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Iroquois

[ir-uh-kwoi, -kwoiz]
noun, plural Ir·o·quois.
  1. a member of a North American Indian confederacy, the Five Nations, comprising the Mohawks, Oneidas, Onondagas, Cayugas, and Senecas, and later the Tuscaroras.
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adjective
  1. belonging or relating to the Iroquois or their tribes.
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Origin of Iroquois

1660–70, Americanism; < French: adaptation of an unidentified term in an Algonquian language
Dictionary.com Unabridged Based on the Random House Unabridged Dictionary, © Random House, Inc. 2018

Examples from the Web for iroquois

Contemporary Examples

Historical Examples

  • "He means the Ohio," explained the Iroquois to the children.

    The Trail Book

    Mary Austin

  • But everything is raw, for the Iroquois are thorough savages.

    The Last of the Mohicans

    James Fenimore Cooper

  • In the mountains of the Iroquois, beyond the clear springs of the Horican.

    The Last of the Mohicans

    James Fenimore Cooper

  • I was introduced to the chief, father, and mayor of the Iroquois tribes.

    My Double Life

    Sarah Bernhardt

  • The dreaded name of Iroquois is potent, even across the centuries.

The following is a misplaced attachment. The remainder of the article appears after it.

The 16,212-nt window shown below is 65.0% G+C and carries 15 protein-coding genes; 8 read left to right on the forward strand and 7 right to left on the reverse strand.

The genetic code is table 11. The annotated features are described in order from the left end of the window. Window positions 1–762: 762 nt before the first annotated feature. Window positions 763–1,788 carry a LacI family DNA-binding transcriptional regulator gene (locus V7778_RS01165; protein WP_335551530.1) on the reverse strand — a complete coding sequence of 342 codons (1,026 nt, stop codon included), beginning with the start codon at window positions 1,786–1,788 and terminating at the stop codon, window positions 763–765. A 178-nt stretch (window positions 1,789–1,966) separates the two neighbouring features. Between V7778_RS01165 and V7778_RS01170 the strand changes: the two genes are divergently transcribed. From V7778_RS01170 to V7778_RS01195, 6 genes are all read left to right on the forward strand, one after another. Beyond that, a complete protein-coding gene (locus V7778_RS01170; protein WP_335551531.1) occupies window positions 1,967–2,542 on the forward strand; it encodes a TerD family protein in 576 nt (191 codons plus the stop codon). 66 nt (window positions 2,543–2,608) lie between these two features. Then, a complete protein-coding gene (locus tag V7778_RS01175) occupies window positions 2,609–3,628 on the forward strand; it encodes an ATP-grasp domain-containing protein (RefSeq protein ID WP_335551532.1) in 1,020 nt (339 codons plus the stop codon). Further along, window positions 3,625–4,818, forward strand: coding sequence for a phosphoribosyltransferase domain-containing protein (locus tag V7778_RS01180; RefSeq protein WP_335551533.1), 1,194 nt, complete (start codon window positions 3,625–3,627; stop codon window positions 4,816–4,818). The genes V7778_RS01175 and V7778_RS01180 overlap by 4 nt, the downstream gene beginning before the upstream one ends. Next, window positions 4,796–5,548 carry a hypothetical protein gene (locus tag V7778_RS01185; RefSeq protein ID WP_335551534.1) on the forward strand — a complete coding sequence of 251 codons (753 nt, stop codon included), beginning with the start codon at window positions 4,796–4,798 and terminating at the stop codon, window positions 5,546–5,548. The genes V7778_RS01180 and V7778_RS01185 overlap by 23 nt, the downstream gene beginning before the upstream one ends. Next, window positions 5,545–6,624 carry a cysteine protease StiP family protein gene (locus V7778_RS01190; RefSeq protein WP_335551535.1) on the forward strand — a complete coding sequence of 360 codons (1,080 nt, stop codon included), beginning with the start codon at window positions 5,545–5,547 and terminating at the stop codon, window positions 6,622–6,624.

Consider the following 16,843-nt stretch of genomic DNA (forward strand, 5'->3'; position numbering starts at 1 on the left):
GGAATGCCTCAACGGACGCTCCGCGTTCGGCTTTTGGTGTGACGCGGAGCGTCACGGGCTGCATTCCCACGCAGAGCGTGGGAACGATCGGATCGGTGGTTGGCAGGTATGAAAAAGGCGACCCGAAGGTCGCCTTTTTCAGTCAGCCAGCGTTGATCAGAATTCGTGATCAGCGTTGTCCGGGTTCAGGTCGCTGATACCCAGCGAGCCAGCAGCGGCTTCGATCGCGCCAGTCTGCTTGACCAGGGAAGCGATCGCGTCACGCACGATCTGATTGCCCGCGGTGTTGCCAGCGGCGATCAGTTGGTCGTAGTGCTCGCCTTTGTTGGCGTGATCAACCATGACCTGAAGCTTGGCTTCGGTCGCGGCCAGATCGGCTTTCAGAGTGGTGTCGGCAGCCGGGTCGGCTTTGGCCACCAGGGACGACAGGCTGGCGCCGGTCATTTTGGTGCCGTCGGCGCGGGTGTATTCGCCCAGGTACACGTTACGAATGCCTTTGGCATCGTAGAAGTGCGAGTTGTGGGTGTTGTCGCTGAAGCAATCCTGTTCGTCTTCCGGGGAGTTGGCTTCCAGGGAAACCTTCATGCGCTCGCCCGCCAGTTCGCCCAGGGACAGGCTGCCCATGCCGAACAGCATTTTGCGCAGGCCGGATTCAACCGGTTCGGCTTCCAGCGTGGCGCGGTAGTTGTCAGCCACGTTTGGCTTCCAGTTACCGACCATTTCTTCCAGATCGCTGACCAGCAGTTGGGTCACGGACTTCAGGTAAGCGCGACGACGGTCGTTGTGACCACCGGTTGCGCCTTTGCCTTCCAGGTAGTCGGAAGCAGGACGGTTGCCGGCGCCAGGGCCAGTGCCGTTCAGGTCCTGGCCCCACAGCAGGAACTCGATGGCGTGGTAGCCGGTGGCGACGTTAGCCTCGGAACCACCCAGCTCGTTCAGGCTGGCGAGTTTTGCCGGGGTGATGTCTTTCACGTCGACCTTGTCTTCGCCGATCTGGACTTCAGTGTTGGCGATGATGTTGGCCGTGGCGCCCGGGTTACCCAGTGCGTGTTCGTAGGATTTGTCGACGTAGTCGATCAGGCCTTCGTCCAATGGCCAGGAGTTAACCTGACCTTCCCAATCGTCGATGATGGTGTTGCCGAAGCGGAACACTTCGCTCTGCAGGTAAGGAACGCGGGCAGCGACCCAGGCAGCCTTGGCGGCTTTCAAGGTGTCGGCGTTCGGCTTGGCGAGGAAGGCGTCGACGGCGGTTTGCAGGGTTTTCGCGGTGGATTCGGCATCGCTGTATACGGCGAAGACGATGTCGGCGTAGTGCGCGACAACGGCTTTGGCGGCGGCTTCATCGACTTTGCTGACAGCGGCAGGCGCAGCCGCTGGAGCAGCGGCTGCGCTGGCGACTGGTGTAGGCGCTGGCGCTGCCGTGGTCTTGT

The Forest

    Stewart Edward White


British Dictionary definitions for iroquois

Iroquois

noun plural -quois
  1. a member of any of a group of North American Indian peoples formerly living between the Hudson River and the St Lawrence and Lake ErieSee also Five Nations, Six Nations
  2. any of the Iroquoian languages
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adjective
  1. of or relating to the Iroquois, their language, or their culture
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Collins English Dictionary - Complete & Unabridged 2012 Digital Edition © William Collins Sons & Co. Ltd. 1979, 1986 © HarperCollins Publishers 1998, 2000, 2003, 2005, 2006, 2007, 2009, 2012

Word Origin and History for iroquois

Iroquois

1660s, from French (c.1600); not an Iroquoian word, perhaps from an Algonquian language. Related: Iroquoian.

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Online Etymology Dictionary, © 2010 Douglas Harper